This is where the book shines the most: its fascinating usage as a historic portrait of French Indochina. Les Civilisés is not necessarily annti-colonial: it critiques, in an age-old line of thought in France on France's colonial empire, the immortality and the degeneracy of the colonial population. In this, it is easy to confuse the anti-colonialism of the European traditional right, concerned about the moral impact of colonialism upon European society, isolationist, and wishing to preserve rather than to see "evolve" the traditional societies of the rest of the world, just as it wished to defend traditional society at home, and the later anti-colonialism of the left and progressives, condemning colonialism as a structure. Farrère himself was a great fan of Turkey and Japan, and would have lamented the ways in which their traditional culture and civilization was being destroyed by European modernization: it is subversive against European colonialism, but not necessarily anti-colonial per se, but definitively against a certain version of it, due to the moral decline that it instills in the French. In fact, it broadly critiques the moral development of French society as a whole, with the modern marriage of the parents of Fierce - who as a young boy could hear the squeaking of a chair of his mother having sex with her liaisons - and discusses multiple scenes of debauchery back in the metropole. Modernity as a whole seems to be for Farrère responsible for the moral decline of society, but it is given a wider field by the opportunities and nature of colonial life.
Its scenes of Saigonese life, with its legions of downtrodden Vietnamese servants who wait hand and foot on European settlers, the rhymes of life with the siestas, the fêtes, the preeminence of Europeans in administrative, military, and engineering roles while Chinese merchants developed their networks in the colony economically, the scenes of the city and the countryside, the ethnic neighborhoods, the opium dens and the prostitutes: it shows French Indochina's capitol at its worst. That it is not an anti-colonial book, written for the purpose of Indochinese independence or to villainize the French, makes it all the more interesting, since it is not a critique of French colonial control: it is a sardonic critique of French colonial society. In fact, this is one of the most remarkable features of the book: the complete absence of any of the voices of the colonized, who despite making up the vast majority of the colony's population, are completely absent in regards to characters, speaking roles, simple inclusion beyond prostitutes, carriage drivers, and servant boys.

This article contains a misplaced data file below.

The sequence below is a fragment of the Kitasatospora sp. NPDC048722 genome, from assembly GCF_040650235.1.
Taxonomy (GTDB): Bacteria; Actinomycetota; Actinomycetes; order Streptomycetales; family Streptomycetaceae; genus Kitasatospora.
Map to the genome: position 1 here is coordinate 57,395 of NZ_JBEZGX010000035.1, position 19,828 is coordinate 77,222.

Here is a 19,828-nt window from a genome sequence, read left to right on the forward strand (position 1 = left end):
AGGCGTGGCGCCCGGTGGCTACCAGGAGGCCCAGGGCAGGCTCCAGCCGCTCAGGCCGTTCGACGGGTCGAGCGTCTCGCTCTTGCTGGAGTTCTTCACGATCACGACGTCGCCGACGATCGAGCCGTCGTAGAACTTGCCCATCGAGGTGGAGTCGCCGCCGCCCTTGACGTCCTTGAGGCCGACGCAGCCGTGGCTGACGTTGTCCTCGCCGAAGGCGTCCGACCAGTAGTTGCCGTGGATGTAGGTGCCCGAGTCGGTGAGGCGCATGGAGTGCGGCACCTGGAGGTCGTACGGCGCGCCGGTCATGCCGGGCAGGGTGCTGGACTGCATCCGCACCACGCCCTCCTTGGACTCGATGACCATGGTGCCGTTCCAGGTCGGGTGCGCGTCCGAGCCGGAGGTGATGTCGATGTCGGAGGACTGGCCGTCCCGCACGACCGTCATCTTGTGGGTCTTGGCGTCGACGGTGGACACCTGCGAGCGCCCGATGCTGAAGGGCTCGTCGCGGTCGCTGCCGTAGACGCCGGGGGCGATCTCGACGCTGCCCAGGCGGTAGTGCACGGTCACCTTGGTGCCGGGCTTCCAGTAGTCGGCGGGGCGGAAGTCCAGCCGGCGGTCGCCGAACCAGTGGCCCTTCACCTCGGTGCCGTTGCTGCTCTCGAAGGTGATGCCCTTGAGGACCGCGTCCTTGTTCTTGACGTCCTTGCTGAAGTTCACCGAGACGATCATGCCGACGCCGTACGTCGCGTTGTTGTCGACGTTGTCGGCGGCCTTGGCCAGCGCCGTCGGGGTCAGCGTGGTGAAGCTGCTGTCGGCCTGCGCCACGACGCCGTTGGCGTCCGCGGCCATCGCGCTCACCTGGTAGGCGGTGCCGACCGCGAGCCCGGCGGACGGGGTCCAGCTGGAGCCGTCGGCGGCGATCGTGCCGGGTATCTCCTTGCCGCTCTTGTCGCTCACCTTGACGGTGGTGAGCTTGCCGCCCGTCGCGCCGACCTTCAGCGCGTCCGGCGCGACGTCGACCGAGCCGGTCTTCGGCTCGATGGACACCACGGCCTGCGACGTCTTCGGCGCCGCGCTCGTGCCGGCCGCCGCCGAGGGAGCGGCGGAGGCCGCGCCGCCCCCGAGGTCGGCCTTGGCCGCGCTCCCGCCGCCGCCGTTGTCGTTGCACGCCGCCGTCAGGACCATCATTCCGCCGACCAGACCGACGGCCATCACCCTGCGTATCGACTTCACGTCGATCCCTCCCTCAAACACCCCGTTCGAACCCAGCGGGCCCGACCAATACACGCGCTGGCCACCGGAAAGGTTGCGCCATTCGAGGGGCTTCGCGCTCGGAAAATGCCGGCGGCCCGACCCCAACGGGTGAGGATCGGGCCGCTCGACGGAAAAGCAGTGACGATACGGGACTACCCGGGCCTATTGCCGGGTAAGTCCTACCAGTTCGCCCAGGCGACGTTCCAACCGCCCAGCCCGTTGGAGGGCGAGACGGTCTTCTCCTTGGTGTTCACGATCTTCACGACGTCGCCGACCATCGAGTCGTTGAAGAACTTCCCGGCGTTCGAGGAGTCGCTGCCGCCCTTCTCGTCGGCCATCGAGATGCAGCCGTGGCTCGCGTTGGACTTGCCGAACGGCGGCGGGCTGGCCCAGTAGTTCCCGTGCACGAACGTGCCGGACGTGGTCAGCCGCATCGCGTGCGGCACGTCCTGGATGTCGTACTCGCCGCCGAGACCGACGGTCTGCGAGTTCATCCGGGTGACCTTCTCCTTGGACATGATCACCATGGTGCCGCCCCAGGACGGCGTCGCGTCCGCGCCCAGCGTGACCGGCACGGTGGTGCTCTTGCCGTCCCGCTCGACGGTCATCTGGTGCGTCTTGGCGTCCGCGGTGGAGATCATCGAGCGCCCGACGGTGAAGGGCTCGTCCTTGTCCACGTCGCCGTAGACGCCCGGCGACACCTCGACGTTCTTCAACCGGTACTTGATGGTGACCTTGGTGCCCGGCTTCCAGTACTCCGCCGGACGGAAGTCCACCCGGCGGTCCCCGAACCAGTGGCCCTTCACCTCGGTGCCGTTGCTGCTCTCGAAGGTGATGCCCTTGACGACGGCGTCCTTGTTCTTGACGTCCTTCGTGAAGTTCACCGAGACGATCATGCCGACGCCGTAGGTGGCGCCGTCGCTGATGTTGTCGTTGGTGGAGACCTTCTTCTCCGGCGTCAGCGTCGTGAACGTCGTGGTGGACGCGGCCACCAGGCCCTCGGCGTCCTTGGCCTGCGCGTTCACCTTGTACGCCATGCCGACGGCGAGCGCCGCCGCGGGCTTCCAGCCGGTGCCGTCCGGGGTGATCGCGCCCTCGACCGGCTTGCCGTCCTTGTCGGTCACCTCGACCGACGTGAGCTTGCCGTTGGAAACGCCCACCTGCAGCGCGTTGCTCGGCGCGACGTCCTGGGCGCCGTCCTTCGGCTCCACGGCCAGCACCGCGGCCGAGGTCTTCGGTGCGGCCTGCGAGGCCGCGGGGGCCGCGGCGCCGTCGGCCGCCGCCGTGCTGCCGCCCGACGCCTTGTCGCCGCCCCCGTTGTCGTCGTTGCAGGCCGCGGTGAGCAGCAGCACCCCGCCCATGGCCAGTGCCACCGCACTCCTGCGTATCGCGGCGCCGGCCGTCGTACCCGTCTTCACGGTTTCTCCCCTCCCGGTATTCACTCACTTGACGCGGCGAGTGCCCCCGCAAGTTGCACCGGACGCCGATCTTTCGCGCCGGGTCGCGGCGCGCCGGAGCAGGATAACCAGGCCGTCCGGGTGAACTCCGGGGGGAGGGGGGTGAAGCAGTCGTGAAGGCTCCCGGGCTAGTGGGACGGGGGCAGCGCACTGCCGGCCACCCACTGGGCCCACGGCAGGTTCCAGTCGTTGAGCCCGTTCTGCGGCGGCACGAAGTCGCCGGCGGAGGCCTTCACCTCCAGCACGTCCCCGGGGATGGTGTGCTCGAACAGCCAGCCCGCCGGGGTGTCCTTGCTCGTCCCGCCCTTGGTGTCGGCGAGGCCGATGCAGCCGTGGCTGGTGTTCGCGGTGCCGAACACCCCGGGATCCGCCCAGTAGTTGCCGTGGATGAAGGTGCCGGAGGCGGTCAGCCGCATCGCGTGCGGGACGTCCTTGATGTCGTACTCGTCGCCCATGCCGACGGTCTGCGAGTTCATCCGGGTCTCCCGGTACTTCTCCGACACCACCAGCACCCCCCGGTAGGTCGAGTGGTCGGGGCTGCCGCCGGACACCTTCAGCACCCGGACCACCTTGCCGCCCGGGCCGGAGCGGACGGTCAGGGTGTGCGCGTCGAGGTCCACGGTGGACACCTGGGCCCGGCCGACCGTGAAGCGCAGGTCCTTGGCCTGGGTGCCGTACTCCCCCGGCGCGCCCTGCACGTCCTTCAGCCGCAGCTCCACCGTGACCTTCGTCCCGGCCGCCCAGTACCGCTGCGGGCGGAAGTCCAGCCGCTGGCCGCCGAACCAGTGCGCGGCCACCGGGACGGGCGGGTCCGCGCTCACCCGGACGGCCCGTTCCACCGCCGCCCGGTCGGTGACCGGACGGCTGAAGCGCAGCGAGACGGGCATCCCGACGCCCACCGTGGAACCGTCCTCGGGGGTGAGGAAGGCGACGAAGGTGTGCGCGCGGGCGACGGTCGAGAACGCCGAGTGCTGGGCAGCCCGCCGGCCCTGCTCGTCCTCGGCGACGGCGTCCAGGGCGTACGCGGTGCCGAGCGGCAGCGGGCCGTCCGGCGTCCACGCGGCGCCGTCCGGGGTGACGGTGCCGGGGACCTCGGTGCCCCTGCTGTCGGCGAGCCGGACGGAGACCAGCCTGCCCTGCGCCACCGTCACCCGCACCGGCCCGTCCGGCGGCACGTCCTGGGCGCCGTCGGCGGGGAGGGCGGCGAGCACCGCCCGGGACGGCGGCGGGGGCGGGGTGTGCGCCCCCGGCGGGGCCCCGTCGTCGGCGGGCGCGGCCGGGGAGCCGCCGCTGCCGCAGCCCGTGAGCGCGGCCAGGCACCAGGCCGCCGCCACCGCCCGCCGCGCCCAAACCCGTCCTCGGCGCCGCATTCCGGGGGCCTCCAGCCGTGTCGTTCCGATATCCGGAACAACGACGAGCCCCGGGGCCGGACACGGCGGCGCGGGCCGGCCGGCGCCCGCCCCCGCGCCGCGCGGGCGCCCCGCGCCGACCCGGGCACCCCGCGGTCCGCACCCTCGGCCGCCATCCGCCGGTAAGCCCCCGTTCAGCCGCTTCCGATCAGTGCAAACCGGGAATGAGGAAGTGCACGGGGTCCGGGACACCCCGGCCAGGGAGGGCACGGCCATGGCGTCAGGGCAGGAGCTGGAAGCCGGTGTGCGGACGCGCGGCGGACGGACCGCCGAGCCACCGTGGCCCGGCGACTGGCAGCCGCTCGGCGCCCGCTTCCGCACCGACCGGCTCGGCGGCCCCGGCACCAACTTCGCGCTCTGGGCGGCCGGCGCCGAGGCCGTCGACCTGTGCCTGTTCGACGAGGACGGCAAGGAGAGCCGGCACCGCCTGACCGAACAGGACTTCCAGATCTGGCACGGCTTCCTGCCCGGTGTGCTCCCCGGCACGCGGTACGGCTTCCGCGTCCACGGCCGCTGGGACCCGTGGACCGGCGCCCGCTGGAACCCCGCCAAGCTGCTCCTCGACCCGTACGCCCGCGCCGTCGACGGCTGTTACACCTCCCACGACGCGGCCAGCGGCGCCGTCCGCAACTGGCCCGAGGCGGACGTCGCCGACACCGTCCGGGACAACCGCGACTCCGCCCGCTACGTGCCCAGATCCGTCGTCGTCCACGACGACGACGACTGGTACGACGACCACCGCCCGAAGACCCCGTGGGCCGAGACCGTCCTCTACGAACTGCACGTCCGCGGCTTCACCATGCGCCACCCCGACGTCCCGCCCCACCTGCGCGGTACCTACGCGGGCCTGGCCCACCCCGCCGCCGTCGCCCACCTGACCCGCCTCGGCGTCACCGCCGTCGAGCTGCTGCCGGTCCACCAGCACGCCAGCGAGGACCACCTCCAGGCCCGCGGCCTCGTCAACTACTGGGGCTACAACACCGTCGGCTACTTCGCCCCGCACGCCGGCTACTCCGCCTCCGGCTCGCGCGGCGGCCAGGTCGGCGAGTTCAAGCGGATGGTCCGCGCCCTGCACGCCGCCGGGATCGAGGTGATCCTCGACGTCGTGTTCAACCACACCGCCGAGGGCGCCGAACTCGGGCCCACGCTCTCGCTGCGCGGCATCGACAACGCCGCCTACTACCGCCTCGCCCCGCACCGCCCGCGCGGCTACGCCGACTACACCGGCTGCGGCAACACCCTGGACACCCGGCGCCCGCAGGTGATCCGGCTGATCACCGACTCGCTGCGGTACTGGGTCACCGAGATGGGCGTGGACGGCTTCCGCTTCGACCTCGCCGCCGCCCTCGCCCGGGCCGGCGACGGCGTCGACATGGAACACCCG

It also shows a growing concern about the overcivilized of the era, of the loss of traditional virtues and traditional life. Here is a key element of Les Civilisés - the fin de siècle notion that society had become too industrialized, too modern, too rapid, too fast paced, that society was degenerating. Thus religion appears as a backstop to the social order, so that the genuinely moral and good figure of Mademoiselle Sélysette is made so by religion. War is a great cleansing flame for the civilized, so that either they perish as deserters, as happens for Torral deserts his post, or in battle, seeking to expunge their sins. In this; the Asians receive their accolades as being themselves the ones with ancient laws and customs that make them the civilized ones, unlike the Europeans.
If you read French, I highly recommend Les Civilisés, for its stark and uncompromising look at the lives of three debauched men, the degeneration and moral turpitude of French Indochina, the story of love and betrayal, and ultimately the pounding excitement of death at sea and redemption.
© 2021 Ryan C Thomas